Got oil prices on the brain? Who doesn't? The news media have been flogging us daily with dire predictions of pump-induced doom. I blame Wal-Mart (NYSE:WMT). After all, the hand-wringing seems to have started last month after the firm put the brakes on investor enthusiasm while reporting another huge quarter, when CEO Lee Scott predicted that climbing gasoline prices might put a squeeze on the company's upcoming revenues.

Today, the world's biggest retailer confirmed what I suspected at the time, and what it had hinted at later in the month: American consumers aren't going to let a little talk of inflation keep them from driving to the strip mall and whipping out their wallets.

Today's May sales numbers show a 13% increase over May of 2003. Comps were up 6%, and international sales led other segments with a 17% surge.

The Bentonville bombers sold more than $21 billion worth of goods for the month, making it a pretty fair proxy for overall consumer sentiment. But if you don't believe in the low-end of the retail world, take a look at the impressive showing today from mid-level firms like J.C. Penney (NYSE:JCP) and even previously struggling specialty retailers like Talbots (NYSE:TLB).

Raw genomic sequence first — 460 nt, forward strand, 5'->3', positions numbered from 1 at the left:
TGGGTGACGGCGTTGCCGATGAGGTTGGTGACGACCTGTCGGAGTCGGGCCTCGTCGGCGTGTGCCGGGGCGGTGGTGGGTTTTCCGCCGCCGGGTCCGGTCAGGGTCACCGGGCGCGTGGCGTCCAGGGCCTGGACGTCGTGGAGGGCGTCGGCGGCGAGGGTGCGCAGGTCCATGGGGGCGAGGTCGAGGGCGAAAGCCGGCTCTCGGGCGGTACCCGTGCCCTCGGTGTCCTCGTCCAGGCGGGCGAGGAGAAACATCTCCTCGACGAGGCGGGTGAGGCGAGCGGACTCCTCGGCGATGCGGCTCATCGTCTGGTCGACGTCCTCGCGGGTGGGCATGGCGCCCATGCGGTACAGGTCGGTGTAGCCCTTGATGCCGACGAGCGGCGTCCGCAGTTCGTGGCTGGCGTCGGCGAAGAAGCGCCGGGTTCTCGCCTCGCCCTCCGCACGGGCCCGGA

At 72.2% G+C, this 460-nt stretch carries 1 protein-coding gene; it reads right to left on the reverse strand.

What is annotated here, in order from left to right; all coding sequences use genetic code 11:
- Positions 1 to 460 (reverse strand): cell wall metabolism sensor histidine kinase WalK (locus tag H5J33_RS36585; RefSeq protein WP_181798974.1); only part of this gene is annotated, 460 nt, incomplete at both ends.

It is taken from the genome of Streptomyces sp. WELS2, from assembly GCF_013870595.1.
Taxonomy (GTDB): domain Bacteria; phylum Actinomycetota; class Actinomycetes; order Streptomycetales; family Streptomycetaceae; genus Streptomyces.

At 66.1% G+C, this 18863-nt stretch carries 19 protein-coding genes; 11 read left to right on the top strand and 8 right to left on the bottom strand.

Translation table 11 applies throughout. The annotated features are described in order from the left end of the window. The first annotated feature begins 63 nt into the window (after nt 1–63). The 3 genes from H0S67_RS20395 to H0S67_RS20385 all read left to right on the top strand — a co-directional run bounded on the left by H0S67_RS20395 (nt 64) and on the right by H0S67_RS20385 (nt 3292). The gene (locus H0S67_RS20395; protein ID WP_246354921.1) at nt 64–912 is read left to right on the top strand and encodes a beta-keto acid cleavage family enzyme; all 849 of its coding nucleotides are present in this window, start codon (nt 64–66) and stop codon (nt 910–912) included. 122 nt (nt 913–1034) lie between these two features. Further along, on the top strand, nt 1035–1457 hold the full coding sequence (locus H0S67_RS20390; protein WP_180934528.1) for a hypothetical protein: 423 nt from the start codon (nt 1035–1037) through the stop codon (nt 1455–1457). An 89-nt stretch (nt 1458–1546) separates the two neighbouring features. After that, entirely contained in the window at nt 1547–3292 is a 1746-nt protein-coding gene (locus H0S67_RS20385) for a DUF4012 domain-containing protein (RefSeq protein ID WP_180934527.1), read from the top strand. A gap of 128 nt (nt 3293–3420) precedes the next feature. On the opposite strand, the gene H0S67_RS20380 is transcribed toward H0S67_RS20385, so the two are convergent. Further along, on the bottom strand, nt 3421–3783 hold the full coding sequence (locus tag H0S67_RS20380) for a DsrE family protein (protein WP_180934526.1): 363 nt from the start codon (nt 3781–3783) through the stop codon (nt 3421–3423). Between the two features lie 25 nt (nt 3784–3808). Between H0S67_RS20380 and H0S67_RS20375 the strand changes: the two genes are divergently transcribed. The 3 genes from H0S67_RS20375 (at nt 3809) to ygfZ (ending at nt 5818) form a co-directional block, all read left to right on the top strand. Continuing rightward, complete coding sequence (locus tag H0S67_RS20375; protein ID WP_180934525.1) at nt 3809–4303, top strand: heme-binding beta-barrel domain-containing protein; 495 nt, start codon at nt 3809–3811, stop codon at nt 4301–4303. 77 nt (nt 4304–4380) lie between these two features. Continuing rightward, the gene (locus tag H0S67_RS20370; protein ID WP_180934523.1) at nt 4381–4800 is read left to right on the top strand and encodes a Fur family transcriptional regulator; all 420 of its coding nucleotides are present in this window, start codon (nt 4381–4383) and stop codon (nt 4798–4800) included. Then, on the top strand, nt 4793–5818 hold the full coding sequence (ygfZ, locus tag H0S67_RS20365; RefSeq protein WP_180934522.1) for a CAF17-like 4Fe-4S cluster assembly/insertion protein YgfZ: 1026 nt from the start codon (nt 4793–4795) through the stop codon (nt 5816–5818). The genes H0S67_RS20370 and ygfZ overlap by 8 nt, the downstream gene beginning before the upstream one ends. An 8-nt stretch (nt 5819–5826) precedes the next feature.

Retail shares are responding with a big yawn, but pay no attention. In fact, you may wish to reread that last clause: Pay no attention. If today's results prove anything, it's that you can't predict the macroeconomic future with any meaningful clarity. Spend your time looking for good businesses that can perform in any climate.

Interested in more Fool commentary on Wal-Mart and the effects of higher gas prices? Check out my recent take Wal-Mart: A Danger to Vermont? as well as the following:

Fool contributor Seth Jayson owns no company mentioned. View his Fool profile here.